Towering more than 3,700 metres above sea level, Gunung Rinjani is one of Indonesia's highest mountains and a pilgrimage site to both Balinese Hindus and Sasak Muslims.
Rivers and waterfalls rush down its fissured slopes and feed a tapestry of rice paddies, tobacco fields and coffee plantations.
Inside its caldera is a fresh-water lake that changes in colour in accordance with the chemicals at work beneath its surface. Rising from the lake is the mountain's newest cone, formed by an eruption just a few hundred years ago.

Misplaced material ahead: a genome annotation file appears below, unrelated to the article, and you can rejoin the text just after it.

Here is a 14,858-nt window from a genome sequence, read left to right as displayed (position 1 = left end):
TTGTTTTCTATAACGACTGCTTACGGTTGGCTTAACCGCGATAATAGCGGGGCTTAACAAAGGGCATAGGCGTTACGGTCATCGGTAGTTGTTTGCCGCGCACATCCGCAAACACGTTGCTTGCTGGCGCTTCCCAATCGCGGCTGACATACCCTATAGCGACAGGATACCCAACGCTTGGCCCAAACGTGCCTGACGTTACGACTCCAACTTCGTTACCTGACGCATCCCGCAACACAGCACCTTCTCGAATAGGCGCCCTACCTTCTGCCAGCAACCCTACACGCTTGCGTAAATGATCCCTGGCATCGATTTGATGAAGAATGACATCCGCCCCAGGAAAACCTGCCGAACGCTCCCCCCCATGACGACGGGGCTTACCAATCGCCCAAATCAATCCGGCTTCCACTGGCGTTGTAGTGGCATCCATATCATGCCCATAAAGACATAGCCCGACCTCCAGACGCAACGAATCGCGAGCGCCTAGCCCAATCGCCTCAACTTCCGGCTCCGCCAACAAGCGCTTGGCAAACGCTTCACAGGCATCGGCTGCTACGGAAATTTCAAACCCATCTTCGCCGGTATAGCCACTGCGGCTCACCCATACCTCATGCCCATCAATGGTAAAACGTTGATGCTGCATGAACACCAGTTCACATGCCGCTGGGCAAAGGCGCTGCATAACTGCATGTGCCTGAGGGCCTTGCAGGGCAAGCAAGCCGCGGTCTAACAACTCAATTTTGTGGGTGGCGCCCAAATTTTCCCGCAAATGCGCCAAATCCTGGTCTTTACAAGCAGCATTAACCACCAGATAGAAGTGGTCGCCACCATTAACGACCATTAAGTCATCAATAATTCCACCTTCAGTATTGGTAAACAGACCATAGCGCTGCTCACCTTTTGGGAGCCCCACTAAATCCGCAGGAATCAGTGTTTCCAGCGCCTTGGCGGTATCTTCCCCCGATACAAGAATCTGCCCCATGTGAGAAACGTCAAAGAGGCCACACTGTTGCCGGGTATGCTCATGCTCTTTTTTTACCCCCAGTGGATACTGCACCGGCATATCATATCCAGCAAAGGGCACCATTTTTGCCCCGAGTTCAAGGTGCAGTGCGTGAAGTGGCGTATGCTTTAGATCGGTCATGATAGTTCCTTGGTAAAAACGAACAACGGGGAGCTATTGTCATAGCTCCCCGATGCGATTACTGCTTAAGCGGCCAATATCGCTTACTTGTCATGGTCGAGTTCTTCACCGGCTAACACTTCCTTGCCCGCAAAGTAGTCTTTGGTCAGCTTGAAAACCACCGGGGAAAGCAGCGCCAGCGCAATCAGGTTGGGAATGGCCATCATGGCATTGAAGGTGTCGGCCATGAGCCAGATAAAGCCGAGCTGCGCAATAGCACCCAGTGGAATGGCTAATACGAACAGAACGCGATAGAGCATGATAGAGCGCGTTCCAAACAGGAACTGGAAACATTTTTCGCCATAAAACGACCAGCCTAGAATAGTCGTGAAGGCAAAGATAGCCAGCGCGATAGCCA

Return treks to the summit are three-day affairs. Guides are mandatory and the going can be tough but the eventual rewards - weather permitting - are breath-taking views across Lombok and the Gilis, laid out like stepping stones towards Bali and beyond.